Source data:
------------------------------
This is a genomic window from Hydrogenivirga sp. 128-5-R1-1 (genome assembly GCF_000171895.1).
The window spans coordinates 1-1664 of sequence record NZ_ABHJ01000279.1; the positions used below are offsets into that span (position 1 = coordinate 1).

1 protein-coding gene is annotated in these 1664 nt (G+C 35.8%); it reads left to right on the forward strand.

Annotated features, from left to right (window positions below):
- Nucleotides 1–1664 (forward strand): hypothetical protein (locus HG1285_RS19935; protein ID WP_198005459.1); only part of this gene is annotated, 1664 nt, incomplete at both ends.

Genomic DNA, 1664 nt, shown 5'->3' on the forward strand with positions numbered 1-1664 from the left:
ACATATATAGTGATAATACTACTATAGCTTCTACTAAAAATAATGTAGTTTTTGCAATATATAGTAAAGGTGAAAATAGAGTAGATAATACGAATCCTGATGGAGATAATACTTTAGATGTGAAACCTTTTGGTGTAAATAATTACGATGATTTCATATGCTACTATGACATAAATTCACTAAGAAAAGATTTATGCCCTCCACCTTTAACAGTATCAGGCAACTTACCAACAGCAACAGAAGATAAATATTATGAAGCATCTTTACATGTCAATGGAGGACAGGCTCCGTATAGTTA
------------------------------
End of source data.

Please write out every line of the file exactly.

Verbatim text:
This is a genomic window from Hydrogenivirga sp. 128-5-R1-1 (genome assembly GCF_000171895.1).
The window spans coordinates 1-1664 of sequence record NZ_ABHJ01000279.1; the positions used below are offsets into that span (position 1 = coordinate 1).

1 protein-coding gene is annotated in these 1664 nt (G+C 35.8%); it reads left to right on the forward strand.

Annotated features, from left to right (window positions below):
- Nucleotides 1–1664 (forward strand): hypothetical protein (locus HG1285_RS19935; protein ID WP_198005459.1); only part of this gene is annotated, 1664 nt, incomplete at both ends.

Genomic DNA, 1664 nt, shown 5'->3' on the forward strand with positions numbered 1-1664 from the left:
ACATATATAGTGATAATACTACTATAGCTTCTACTAAAAATAATGTAGTTTTTGCAATATATAGTAAAGGTGAAAATAGAGTAGATAATACGAATCCTGATGGAGATAATACTTTAGATGTGAAACCTTTTGGTGTAAATAATTACGATGATTTCATATGCTACTATGACATAAATTCACTAAGAAAAGATTTATGCCCTCCACCTTTAACAGTATCAGGCAACTTACCAACAGCAACAGAAGATAAATATTATGAAGCATCTTTACATGTCAATGGAGGACAGGCTCCGTATAGTTA